For the third time during George W. Bush's presidency, the federal government appears poised to cut a deal that would put tax rebates in the hands of consumers, as early as May and as late as July. The goal is to stave off a much-dreaded recession by kick-starting more consumer spending. Economists disagree on the effectiveness of the plan, but many say it worked pretty well in 2001.
So who gets what? Individual taxpayers would receive up to $600 in rebates, working couples $1,200, and those with children an additional $300 per child. Also, 35 million families who make at least $3,000 but don't pay taxes would get $300. Rebates start tapering off for those with adjusted incomes greater than $75,000 ($150,000 for couples).
In a world of mixed messages, federal economists hope consumers will spend their checks quickly, while financial planners counsel their clients to pay down their debts or save the windfall. Here are some ways you can put your rebate toward going green, while still getting something new and building future wealth. These purchases have 3 great things going for them: They save on electricity, reducing greenhouse gases. They save money for the homeowner, so they actually get the original tax rebate back in dollar savings on energy bills. And they pump needed money into the economy.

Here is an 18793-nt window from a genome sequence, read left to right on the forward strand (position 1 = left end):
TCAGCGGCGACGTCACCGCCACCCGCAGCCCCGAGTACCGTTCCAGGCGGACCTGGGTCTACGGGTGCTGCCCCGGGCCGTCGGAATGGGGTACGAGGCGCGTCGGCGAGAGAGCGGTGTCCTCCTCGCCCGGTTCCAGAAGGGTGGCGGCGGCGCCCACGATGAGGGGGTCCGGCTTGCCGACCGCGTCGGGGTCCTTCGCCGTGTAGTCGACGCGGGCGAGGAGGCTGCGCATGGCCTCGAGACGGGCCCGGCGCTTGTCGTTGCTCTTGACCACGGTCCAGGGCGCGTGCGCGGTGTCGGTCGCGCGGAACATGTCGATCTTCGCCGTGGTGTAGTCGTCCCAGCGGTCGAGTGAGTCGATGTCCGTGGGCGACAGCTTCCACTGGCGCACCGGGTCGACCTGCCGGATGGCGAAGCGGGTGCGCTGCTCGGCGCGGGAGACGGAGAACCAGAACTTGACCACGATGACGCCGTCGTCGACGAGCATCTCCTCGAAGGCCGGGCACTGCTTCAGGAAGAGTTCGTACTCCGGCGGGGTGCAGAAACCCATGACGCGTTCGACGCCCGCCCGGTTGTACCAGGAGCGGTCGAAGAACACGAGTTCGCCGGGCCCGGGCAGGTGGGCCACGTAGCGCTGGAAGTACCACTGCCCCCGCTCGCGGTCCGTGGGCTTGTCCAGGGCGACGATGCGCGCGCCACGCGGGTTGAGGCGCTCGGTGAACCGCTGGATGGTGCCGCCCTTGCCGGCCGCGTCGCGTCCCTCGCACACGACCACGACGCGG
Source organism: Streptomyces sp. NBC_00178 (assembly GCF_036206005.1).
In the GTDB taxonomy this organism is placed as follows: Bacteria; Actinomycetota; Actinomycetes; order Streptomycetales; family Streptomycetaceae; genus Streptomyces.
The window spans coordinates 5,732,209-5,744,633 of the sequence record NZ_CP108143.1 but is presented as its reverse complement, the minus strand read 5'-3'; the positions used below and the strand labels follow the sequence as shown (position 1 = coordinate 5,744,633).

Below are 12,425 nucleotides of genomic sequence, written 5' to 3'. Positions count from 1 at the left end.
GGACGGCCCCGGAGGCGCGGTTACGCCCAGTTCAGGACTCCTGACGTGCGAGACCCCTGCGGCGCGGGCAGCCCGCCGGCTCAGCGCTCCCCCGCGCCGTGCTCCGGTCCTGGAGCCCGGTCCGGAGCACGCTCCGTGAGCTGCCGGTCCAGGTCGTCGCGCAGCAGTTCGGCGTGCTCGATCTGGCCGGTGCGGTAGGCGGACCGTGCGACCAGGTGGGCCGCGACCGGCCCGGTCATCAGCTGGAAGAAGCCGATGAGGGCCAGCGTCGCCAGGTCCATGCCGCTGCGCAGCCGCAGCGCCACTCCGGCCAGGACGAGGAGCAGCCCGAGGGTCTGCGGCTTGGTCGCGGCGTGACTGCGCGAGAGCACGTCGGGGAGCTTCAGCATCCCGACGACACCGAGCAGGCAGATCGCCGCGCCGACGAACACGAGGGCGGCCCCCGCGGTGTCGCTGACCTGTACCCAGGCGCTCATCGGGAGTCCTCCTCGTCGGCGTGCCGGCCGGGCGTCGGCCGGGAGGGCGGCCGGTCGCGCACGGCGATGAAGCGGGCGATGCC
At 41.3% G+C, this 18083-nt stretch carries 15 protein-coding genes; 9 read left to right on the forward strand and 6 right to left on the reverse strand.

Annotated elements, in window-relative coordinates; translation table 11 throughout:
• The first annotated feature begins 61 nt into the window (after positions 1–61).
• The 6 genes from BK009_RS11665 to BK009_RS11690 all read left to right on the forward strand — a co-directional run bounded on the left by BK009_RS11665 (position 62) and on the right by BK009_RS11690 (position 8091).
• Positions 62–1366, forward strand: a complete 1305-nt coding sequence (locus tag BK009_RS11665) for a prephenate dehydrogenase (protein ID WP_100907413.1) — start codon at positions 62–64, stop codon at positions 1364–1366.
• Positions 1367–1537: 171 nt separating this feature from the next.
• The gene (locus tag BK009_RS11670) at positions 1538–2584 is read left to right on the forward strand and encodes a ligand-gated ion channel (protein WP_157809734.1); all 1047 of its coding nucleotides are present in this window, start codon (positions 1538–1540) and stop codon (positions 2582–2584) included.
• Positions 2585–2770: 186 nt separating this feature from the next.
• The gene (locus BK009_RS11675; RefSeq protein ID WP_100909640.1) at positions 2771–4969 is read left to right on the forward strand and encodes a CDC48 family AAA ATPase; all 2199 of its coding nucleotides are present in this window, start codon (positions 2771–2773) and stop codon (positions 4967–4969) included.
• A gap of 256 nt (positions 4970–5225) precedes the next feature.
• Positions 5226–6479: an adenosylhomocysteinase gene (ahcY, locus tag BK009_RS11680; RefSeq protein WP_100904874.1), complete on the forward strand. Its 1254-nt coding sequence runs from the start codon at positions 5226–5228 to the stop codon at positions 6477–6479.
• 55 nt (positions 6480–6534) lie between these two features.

Green Washing Machine
1. Buy an Energy Star Washing Machine
The EPA's Energy Star label indicates high energy efficiency. By choosing a washing machine under that program, consumers can save a cool $50 per year in electric bills, plus water savings. Models are readily affordable from all the major manufacturers, from Kenmore to GE, Asko, Miele and more.
Dish Washer Energy
2. Get an Energy Star Dishwasher
No one likes doing dishes, but the process can be made as painless, and affordable, as possible with a new Energy Star dishwasher. The EPA estimates you'll save $90 on electricity alone over the life of the machine, plus you'll save a bunch on water. That's because Energy Star machines use 35-50% less water each wash.
Energy Star Refrigerator
3. Put the Rebate Toward a New Energy Star Fridge
Refrigerators account for a sizable 15% of the typical homeowner's yearly electric bill. Let that sink in. Now, consider that new, energy efficient models use 40% less electricity than ones sold in 2001. Depending on where you live, and how old your current clunker is, you could easily save over $50 a year by upgrading to an Energy Star fridge. Over time, you'll get your initial tax rebate back in your pocket via energy savings.